Anthropogenic greenhouse gas emissions have increased since the pre-industrial era, driven largely by economic and population growth, and are now higher than ever. This has led to atmospheric concentrations of carbon dioxide, methane, and nitrous oxide that are unprecedented in at least the last 800,000 years. Their effects, together with those of other anthropogenic drivers, have been detected throughout the climate system and are extremely likely to have been the dominant cause of the observed warming since the mid-20th century.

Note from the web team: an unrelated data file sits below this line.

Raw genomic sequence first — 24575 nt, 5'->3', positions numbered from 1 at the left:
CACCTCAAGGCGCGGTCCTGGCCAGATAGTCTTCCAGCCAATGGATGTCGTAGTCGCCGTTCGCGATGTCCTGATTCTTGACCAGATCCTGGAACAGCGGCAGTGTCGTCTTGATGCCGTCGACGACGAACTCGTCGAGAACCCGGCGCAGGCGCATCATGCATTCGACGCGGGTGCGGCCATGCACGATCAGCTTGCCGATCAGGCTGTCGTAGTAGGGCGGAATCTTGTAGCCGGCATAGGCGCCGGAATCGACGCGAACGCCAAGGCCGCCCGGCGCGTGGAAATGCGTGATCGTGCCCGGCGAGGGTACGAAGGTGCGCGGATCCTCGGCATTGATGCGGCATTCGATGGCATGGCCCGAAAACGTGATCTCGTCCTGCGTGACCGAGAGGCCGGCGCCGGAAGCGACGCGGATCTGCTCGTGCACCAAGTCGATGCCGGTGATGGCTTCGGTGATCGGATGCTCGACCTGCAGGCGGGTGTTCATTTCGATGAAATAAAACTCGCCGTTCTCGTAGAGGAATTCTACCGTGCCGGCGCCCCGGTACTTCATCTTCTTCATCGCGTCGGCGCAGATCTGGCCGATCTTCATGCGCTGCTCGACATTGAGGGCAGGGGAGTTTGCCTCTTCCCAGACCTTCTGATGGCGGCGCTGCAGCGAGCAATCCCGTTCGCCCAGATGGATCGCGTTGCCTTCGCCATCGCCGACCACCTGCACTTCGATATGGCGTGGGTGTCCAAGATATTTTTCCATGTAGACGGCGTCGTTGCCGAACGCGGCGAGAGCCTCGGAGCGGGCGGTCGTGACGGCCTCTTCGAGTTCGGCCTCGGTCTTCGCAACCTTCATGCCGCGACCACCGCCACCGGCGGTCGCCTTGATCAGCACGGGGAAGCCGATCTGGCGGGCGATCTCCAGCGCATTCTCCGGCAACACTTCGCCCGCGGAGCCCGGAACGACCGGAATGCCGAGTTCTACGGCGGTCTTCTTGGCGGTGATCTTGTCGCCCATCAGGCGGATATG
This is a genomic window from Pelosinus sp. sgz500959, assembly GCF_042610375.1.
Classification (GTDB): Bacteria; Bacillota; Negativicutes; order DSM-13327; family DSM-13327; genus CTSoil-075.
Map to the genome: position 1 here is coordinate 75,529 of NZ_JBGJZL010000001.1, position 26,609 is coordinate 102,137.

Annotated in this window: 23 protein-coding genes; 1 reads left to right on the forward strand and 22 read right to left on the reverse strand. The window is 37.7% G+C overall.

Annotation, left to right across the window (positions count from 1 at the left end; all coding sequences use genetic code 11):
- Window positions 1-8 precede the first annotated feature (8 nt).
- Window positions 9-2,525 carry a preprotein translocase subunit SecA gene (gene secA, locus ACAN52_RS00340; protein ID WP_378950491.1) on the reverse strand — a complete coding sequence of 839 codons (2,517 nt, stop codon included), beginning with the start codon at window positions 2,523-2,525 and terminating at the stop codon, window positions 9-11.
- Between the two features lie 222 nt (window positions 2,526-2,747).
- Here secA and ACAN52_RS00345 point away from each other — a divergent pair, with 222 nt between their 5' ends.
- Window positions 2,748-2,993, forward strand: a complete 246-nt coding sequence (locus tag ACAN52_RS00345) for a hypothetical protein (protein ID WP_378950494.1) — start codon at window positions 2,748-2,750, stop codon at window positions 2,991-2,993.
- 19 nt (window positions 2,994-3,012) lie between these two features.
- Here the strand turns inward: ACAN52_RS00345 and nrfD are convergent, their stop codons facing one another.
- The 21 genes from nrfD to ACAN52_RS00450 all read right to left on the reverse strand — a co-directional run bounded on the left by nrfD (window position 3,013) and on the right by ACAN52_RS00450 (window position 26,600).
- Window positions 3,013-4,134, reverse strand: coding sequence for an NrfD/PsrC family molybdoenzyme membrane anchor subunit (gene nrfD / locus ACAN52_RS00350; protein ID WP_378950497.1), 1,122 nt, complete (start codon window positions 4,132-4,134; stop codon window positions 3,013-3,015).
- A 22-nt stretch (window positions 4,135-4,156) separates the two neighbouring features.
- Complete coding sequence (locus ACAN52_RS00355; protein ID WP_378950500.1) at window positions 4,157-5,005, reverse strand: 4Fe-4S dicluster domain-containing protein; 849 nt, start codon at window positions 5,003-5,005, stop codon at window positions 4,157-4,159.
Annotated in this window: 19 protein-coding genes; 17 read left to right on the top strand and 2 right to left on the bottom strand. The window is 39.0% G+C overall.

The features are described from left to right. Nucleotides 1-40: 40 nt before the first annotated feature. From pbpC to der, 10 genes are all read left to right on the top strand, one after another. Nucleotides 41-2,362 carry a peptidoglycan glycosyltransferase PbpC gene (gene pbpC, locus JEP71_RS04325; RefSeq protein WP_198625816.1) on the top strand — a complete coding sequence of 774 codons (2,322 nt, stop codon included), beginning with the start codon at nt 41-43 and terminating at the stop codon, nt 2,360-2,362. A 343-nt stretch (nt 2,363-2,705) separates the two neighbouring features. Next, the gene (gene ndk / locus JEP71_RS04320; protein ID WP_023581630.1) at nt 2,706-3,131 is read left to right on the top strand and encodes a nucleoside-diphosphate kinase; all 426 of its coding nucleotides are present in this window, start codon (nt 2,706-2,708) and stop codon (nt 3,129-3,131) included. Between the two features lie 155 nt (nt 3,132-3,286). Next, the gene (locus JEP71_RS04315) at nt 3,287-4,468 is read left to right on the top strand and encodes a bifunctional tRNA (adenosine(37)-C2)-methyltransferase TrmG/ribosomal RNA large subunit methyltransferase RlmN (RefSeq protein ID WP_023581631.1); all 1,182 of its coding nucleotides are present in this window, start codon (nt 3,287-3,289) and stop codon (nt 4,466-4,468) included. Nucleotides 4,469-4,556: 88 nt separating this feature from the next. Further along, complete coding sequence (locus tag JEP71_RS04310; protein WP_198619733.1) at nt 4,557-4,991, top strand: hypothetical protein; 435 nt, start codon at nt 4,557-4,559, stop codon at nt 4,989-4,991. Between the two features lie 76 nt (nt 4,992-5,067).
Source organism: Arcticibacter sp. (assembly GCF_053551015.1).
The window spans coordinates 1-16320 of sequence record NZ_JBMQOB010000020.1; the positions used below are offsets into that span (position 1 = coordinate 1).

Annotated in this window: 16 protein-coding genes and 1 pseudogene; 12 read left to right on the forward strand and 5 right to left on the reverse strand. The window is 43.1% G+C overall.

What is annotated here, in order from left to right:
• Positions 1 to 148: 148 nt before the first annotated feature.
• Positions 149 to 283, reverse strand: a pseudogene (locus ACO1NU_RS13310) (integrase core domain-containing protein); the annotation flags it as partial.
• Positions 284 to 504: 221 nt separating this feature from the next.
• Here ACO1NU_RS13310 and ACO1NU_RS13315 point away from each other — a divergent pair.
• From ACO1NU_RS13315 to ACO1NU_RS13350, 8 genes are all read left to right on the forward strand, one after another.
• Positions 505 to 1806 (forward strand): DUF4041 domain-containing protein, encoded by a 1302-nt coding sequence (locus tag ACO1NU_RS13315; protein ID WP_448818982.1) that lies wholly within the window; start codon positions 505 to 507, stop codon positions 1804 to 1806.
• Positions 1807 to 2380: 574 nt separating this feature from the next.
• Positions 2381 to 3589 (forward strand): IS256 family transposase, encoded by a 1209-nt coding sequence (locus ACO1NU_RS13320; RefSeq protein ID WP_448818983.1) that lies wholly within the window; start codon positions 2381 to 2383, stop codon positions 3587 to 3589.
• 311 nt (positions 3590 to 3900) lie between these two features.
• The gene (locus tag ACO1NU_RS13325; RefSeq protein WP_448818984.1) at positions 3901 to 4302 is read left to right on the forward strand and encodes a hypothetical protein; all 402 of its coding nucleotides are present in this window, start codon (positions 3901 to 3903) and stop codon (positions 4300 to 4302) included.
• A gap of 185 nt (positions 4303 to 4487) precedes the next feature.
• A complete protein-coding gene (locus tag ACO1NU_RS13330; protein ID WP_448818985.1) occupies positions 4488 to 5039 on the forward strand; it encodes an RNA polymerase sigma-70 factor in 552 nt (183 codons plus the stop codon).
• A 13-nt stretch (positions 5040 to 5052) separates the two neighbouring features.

Specifically, asset owners should recognize that carbon emissions are embedded throughout their portfolios and pose a material risk to the performance of the underlying assets. They should understand their exposure to carbon, quantify the associated risks, and manage this risk, just as they would manage other systemic, materials risks. Such action is clearly in line with their fiduciary duty. However, every person has a part to play in this, so they should be held accountable too. For example, those who have recently embarked on a long journey have probably added to carbon emissions. Whether the journey was by car or plane, there still would’ve been emissions. To try and lower carbon emissions, companies like Cool Effect are allowing people to buy their carbon offsets to fund the company’s carbon-reducing projects. That is one way that everyday people could also acknowledge their carbon emissions. It’s not just the bigger business owners that are adding to climate change.